How can Facebook encourage meaningful interaction between users? By allowing them to downvote poor comments to sneak them. Facebook is testing a downvote button on a confined set of public Page post comment spindles; the company verifies to TechReviewsOnline. But what Facebook does with flags about questionable comments could mount new questions about restriction and its role as a news editor and social media company.
Facebook Is Testing a Downvote
A Facebook representative tells TechReviewsOnline Facebook that the motivation behind the downvote button is to generate a lightweight way for people to furnish a sign to Facebook that a comment is inapt, uncivil, or misleading.
Here’s the declaration Facebook provided: “We are not testing a dislike button. We are exploring a feature for people to give us feedback about comments on public page posts. This is running for a small set of people in the U.S. only.”
This is what the downvote button looks like up close:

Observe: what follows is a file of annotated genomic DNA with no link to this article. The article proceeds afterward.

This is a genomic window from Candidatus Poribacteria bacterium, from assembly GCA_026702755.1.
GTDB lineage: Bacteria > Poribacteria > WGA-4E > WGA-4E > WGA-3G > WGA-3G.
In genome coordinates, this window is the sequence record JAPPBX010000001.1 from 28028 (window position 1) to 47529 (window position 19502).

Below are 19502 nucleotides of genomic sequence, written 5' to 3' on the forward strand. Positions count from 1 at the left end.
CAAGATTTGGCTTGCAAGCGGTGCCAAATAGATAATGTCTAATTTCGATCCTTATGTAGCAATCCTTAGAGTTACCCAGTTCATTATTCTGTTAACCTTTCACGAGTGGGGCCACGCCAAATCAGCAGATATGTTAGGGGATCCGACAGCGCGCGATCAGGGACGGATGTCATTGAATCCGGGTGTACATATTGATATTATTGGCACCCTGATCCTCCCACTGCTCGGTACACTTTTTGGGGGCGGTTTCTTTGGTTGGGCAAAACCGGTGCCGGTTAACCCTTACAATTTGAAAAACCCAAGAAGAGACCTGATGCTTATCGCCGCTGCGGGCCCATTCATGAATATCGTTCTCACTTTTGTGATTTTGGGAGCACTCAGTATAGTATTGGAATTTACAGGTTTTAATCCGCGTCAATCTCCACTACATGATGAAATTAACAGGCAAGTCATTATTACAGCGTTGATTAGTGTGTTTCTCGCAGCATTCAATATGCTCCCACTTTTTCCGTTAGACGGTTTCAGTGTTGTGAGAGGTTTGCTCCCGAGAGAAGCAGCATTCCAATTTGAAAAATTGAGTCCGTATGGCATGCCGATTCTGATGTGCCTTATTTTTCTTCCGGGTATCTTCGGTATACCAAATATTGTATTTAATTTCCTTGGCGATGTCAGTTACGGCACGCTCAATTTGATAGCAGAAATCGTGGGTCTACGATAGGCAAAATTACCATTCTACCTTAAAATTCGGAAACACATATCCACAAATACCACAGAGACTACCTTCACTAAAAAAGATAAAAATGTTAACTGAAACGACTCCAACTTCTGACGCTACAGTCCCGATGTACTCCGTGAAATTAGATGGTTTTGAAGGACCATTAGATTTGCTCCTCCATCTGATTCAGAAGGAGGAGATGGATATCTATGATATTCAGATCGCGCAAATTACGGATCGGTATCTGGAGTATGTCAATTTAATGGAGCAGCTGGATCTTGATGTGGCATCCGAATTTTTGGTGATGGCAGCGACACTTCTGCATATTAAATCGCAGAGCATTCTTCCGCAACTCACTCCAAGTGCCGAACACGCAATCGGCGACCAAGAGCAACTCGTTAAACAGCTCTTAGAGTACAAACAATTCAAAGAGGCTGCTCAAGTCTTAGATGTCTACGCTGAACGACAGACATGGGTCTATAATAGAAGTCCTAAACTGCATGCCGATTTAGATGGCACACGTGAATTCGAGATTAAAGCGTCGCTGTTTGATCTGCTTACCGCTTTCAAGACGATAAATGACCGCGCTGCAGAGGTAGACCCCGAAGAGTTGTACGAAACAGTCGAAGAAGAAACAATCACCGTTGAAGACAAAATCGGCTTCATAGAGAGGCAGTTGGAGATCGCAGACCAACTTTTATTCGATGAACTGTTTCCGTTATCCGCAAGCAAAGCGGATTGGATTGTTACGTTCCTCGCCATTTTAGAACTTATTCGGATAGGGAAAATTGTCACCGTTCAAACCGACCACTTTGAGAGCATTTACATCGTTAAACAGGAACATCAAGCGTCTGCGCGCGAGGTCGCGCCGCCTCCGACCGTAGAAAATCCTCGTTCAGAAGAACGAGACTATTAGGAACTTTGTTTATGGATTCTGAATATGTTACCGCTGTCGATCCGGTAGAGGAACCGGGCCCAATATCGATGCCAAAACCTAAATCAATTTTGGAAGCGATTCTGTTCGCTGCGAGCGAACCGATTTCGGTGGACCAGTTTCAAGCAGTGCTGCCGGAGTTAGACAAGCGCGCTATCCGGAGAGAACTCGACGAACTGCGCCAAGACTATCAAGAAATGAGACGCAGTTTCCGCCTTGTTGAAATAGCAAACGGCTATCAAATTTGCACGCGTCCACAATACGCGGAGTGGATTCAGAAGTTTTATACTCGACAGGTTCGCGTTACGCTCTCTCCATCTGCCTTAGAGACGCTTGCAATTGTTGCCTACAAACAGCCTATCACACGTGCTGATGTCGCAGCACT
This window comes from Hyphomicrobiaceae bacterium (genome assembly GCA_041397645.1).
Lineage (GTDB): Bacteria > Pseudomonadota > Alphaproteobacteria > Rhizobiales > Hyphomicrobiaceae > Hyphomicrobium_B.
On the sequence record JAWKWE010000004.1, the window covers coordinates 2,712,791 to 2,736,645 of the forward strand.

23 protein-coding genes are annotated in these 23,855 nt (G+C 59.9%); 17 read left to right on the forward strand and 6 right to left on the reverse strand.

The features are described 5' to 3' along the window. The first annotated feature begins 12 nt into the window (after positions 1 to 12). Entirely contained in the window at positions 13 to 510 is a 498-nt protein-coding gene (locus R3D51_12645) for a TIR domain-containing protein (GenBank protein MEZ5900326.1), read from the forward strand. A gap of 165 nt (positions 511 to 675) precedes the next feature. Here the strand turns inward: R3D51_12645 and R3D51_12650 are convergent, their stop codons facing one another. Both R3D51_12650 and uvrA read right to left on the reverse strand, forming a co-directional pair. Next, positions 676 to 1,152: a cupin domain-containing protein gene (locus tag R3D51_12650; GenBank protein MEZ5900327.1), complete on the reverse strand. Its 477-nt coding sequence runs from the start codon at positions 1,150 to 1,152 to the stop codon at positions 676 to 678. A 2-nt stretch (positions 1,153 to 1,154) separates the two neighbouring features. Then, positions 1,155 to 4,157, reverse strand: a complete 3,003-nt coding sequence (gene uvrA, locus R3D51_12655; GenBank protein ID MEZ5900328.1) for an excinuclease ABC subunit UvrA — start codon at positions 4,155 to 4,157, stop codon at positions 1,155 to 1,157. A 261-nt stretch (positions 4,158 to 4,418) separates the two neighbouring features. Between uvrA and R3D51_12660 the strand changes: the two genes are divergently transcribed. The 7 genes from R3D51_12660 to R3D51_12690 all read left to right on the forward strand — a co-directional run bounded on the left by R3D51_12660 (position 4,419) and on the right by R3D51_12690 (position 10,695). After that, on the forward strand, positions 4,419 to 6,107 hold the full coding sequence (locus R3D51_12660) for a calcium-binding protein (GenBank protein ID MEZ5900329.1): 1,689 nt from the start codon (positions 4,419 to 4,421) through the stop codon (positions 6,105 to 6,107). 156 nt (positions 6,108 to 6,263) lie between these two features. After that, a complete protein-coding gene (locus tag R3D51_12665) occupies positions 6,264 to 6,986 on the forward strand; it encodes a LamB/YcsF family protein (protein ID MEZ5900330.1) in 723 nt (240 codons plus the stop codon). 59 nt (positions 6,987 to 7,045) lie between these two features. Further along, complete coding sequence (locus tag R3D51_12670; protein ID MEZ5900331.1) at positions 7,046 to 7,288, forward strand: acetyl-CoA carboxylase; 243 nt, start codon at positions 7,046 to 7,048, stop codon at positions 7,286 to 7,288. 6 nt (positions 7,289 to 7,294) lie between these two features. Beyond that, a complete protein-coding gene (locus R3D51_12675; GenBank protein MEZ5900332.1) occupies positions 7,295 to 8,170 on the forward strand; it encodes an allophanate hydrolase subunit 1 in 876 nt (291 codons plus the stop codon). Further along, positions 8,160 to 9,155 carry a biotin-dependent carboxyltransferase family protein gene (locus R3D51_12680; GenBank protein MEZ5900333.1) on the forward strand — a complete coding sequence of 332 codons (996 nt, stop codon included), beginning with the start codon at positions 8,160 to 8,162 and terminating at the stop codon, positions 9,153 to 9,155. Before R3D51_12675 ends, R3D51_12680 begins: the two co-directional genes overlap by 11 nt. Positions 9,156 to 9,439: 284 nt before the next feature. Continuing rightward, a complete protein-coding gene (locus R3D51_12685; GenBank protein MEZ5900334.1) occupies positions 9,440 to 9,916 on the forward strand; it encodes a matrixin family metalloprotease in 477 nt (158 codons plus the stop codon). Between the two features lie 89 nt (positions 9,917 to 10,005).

When tapped, the downvote button hides a comment, and gives users additional reporting options like “Offensive,” “Misleading,” and “Off Topic.” Those could help Facebook figure out if the comment is objectionable, a form of “fake news,” or just irrelevant. Facebook already has a “Hide” button for comments, but it’s usually hidden behind the drop-down arrow on comments rather than immediately clickable.Read on to know more about Facebook is testing a downvote.
Here you can see the downvote button on a comment thread, plus what happens when you click it. The screenshots come from Christina Hudler.
According to Facebook, this is a short-term test that doesn’t affect the ranking of the comment, post, or Page. It’s designed as a way to give feedback to Facebook, not the commenter, and there will be no publicly visible count of how many downvotes a comment gets. The test is running for 5% of Android users in the U.S. with the language set to English. The downvote button only appears on public Page posts, not on posts by Groups, public figures or users. There’s currently no plan to expand the test as is.